chapter  3
22 Pages

The Proof of Caritas: Peter, Letter 65, Bernard, Ep. 147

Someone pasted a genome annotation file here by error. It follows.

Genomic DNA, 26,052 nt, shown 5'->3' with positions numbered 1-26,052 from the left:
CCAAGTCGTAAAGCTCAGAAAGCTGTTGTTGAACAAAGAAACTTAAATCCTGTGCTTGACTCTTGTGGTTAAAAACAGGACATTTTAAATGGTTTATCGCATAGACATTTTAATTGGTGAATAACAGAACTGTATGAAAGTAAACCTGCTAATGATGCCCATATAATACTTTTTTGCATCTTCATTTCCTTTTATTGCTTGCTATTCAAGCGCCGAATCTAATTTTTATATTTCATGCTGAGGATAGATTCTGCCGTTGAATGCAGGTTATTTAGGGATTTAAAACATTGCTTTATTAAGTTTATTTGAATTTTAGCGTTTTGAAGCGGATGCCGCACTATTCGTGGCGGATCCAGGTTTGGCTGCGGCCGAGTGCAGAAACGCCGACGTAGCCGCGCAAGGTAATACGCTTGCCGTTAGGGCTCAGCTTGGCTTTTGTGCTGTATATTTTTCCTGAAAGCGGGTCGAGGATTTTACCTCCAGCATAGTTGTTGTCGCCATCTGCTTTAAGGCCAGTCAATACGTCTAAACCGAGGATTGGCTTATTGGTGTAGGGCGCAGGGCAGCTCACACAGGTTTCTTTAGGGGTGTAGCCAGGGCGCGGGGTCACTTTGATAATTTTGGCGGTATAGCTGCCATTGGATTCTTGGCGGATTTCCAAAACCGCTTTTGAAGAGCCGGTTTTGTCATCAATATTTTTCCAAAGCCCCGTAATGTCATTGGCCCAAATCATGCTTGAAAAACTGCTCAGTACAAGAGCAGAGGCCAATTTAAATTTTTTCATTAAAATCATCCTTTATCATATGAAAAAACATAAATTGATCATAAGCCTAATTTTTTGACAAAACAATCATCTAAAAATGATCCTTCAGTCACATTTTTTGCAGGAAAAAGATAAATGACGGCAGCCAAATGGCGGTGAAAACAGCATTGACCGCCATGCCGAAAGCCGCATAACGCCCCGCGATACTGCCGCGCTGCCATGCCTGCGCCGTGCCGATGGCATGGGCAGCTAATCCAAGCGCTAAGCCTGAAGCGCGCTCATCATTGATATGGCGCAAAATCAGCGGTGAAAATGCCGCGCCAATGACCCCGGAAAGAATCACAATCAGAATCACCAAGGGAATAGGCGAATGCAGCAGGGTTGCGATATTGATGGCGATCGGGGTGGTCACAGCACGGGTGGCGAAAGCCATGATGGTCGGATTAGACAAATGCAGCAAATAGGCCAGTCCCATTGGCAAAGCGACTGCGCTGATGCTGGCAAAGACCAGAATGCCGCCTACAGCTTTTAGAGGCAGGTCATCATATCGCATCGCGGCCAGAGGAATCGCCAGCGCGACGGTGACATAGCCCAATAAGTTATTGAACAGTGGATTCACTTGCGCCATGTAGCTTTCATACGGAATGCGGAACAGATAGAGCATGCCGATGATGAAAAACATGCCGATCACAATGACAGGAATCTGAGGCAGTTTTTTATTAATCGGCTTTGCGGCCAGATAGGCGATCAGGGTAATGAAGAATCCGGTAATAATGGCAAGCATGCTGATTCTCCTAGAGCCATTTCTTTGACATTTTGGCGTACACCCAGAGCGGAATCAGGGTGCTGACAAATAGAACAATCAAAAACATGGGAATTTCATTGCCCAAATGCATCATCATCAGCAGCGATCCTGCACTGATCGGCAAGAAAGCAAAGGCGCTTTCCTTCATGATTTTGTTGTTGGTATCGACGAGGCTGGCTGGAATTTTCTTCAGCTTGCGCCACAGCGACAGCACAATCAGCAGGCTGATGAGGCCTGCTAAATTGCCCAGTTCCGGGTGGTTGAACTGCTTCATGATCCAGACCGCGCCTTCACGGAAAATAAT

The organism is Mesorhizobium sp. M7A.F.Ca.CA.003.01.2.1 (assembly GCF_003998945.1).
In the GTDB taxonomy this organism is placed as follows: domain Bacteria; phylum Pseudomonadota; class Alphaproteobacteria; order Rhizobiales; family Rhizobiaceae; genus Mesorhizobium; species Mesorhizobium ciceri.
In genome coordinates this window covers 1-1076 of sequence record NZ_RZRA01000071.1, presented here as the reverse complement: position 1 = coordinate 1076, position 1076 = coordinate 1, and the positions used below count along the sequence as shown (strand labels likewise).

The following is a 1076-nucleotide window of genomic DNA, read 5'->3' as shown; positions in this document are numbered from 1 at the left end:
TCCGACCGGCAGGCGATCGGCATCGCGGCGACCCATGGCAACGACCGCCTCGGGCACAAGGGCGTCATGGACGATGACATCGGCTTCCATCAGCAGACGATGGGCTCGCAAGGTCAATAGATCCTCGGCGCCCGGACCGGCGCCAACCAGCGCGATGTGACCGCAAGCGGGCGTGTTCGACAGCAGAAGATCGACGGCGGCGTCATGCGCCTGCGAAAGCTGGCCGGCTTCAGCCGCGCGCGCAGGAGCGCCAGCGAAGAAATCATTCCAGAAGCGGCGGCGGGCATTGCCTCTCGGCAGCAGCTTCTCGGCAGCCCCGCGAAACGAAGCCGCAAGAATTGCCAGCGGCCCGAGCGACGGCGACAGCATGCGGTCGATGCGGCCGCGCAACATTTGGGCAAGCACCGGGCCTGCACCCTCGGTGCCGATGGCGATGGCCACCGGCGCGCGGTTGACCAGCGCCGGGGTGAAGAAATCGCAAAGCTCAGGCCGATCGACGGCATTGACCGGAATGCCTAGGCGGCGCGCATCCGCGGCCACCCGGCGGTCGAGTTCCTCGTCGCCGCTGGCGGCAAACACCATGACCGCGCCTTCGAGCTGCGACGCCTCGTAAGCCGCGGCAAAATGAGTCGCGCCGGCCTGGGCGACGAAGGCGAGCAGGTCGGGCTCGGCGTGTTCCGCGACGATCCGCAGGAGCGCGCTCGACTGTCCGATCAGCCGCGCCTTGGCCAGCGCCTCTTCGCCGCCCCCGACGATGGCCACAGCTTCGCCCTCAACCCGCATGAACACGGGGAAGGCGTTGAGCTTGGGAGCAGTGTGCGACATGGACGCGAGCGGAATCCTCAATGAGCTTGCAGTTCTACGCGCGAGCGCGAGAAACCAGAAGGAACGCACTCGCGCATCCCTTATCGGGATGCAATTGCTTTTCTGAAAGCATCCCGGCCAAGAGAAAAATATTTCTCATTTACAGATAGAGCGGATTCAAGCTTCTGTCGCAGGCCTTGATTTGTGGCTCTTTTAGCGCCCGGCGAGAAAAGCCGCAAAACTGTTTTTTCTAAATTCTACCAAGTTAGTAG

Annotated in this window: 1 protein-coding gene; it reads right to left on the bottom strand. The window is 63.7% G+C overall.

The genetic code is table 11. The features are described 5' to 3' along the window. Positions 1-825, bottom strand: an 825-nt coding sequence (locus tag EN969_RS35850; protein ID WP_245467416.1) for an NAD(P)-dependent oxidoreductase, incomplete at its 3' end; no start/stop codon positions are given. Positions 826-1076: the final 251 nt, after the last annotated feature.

In the previous chapter it was argued that Peter the Venerable’s letter 28 should be read as constituting an indirect response to Bernard’s Apologia. As stated there, this chapter will begin by considering what significance should be attributed to Bernard’s intervention and to Peter’s reply, before turning to the next phase of the correspondence, dating from 1137 to 1138. Bredero links both works with a troubled period of Cluny’s history. The year 1126 saw the brief return to Cluny of Pons of Melgueil, Peter’s predecessor but one. The latter had abdicated his position as abbot, whether voluntarily or under compulsion, in 1122, to go to the Holy Land. On his return, he attempted during Peter’s absence to reclaim the abbey. Violence ensued, and Pons finally died in prison.1 According to Bredero, rather than voicing external criticism in the Apologia, Bernard should in fact be seen as promoting internal Cluniac moves towards reform.2 This proposition is intimately bound up with his thesis that Pons’s abdication arose from his attempts to implement these moves, and that Peter the Venerable was appointed as a proponent of traditional Cluniac monasticism.3 As Pacaut has pointed out, however, this contention is unsupported by external evidence.4